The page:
Why You Should Fire Your Investment Adviser Today

Adviser fees take a big bite out of investment returns.

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Steve Beck
Burton Malkiel's famous tome, The Random Walk Guide to Investing, begins with the right exhortation for most investors: Fire your investment adviser today. Although it takes moxy to say "no" to that special someone who has earned your trust, the facts reveal that your investments will do far better with your wealth manager's hands no longer dipping into your cookie jar.

The facts are plain to understand. According to the U.S. Securities and Exchange Commission (SEC), the average adviser charges 1.11 percent in annual fees to manage your money. This same adviser is likely to put you into a portfolio of actively managed mutual funds that average more than 1 percent in fees. That places a more than 2 percent burden on your portfolio and drags down performance.

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Some investors think that 2 percent is a small price to pay for expert guidance. What many investors fail to realize is that 2 percent represents a shocking 25 percent business partner in your annual earnings. With the average diversified portfolio earning around 8 percent annually, with every dollar you earn you are paying 25 cents for "expert" help.

It is not uncommon for a business partner to invest large sums of money or to work for years to gain 25 percent ownership of a business. What is it that an investment adviser does that should result in such a favorable perch?

Performance? Active management was exposed as a loser game decades ago by the academics. If that is hard for you to accept, add in adviser fees, and it should be easy to see that your portfolio is doomed to underperform.

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Trust? Advisers sell many things, trust being at the top of the list. How much can you trust a person that is willing to sell you high-fee, actively managed funds? Trust is a feeling that a smart investor should not trust. Strategy is key. If the adviser fervently recommends indexing, then you have the first building block of trust.

Allocations? How difficult is it in today's information age to obtain sophisticated asset allocations designed for your needs? Not hard at all. At MarketRiders, you can obtain a globally diversified allocation customized to your needs and optimized for your broker. There is no longer a need to pay high fees for such guidance.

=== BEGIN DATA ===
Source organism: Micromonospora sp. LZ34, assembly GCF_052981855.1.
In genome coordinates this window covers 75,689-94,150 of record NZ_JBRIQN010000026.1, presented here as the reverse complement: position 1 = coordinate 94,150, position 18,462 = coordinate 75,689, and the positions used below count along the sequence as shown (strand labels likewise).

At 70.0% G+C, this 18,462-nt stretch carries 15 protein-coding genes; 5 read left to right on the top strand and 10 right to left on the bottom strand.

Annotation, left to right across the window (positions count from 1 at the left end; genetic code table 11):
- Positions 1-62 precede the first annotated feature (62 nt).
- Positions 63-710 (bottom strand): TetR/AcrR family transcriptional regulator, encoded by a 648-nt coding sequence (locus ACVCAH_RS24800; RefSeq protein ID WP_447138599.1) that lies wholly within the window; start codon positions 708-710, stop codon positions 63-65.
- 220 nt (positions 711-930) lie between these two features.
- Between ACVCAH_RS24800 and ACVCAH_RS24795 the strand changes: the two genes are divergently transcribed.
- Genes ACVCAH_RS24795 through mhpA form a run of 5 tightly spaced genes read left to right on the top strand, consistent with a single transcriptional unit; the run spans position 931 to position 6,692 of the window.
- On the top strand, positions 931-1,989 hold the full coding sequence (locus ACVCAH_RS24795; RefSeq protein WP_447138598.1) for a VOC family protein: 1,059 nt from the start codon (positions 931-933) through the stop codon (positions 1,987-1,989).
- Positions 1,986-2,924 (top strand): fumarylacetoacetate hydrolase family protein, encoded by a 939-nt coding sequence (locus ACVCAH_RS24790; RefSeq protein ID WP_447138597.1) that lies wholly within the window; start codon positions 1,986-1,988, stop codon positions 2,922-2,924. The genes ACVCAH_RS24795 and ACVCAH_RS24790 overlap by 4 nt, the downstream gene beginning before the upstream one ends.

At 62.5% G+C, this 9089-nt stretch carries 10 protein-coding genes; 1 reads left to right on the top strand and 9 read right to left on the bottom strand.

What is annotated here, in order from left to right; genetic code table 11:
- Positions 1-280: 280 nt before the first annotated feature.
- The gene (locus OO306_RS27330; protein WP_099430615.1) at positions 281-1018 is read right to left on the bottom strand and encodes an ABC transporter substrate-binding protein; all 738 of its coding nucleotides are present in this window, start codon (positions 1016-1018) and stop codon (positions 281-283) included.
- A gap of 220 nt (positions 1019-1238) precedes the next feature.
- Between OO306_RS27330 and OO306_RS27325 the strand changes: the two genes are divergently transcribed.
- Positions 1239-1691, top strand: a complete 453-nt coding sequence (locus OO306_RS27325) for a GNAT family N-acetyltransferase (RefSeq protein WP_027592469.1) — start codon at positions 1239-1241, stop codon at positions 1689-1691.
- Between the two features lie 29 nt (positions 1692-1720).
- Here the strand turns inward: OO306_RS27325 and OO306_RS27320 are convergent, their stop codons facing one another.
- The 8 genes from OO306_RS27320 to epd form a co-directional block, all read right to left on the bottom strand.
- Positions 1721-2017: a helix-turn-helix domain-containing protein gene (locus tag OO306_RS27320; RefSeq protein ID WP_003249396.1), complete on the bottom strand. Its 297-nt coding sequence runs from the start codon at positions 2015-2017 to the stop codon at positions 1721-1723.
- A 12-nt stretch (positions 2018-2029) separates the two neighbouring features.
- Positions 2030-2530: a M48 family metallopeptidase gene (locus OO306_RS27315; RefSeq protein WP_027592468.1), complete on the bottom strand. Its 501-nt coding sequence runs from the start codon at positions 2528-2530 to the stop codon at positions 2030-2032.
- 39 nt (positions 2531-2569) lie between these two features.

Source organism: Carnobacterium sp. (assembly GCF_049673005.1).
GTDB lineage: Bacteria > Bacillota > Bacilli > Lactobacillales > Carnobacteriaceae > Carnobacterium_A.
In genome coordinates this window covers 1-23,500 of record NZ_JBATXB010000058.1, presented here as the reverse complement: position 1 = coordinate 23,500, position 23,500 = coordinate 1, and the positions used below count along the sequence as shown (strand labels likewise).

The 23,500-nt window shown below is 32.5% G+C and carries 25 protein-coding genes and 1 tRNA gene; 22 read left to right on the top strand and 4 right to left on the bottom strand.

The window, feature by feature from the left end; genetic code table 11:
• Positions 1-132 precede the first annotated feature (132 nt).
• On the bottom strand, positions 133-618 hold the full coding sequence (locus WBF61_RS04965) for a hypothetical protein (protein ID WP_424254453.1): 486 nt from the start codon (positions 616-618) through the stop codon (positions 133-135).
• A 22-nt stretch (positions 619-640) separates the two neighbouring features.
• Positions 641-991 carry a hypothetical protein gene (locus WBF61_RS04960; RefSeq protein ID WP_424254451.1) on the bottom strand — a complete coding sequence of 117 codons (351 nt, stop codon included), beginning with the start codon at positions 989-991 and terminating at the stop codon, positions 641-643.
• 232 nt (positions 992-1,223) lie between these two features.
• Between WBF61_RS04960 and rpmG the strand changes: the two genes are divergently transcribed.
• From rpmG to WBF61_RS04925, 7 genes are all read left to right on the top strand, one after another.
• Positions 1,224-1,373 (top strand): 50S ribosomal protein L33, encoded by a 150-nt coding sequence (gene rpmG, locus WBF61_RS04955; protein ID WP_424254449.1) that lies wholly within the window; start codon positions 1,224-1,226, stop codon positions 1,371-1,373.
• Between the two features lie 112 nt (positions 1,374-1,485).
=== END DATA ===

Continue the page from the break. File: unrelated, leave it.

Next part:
Personal Attention? The average adviser has more than 100 clients and is rewarded for new business development, not taking a deep interest in current customers. Ponder how difficult it must be to stay current on the specific needs of a client when you have 99 others to think about and five more this week you are trying to close. Where do you think that adviser will put his energy? Toward new business and new revenue. Think about it. When was the last time your adviser contacted you?

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Although firing your adviser is probably the best thing you could do for your portfolio, some investors do benefit from outside management. Here are three reasons to keep your adviser on staff:

  • Problem solving. If you are faced with a unique set of problems, tax concerns, or major life decisions, an expert may be the perfect person to help you get on the right track. For problem solving, it is best to hire a financial planner who works by the hour. Get your problems solved and then move on.
  • Busyness. You may be so busy with your career and family responsibilities that the extra burden of managing your portfolio feels unbearable. Before you go with an adviser, be aware that managing a globally diversified indexed portfolio should take no more than a few hours a year. Even still, some may find the burden too heavy and want someone else to make the call. An adviser might be right for you.
  • Hand holding. The most notable reason to have an investment adviser manage your account is for behavior reasons. Research reveals that some investors have difficulty staying the course. Buying when the market is up and selling when it is down can be costly. Whipsawed by emotion and market hysteria, such investors would do far better having an adviser oversee the disciplines of smart index investing. While such oversight will cost, being suckered into the next stock tip, chasing trends, and timing the market will result in much greater damage than advisory fees ever could.
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    If you do hire an adviser, be sure he is committed to indexing, has reasonable flat-rate fees no greater than .25 percent of assets under management, and has transparent reporting and timely communication. Better yet, fire him and take control of your own retirement. Either way, index, stay the course, and retire on schedule.

    Steve Beck is cofounder of MarketRiders, an online investment advisory and management service helping Americans invest for retirement. MarketRiders gives investors greater peace of mind knowing that they are leveraging the best thinking of Nobel laureates and the investing methods used by the world's most elite institutions and wealthiest families. MarketRiders is on the investor's side, helping reduce investment costs and risks, and increasing retirement savings.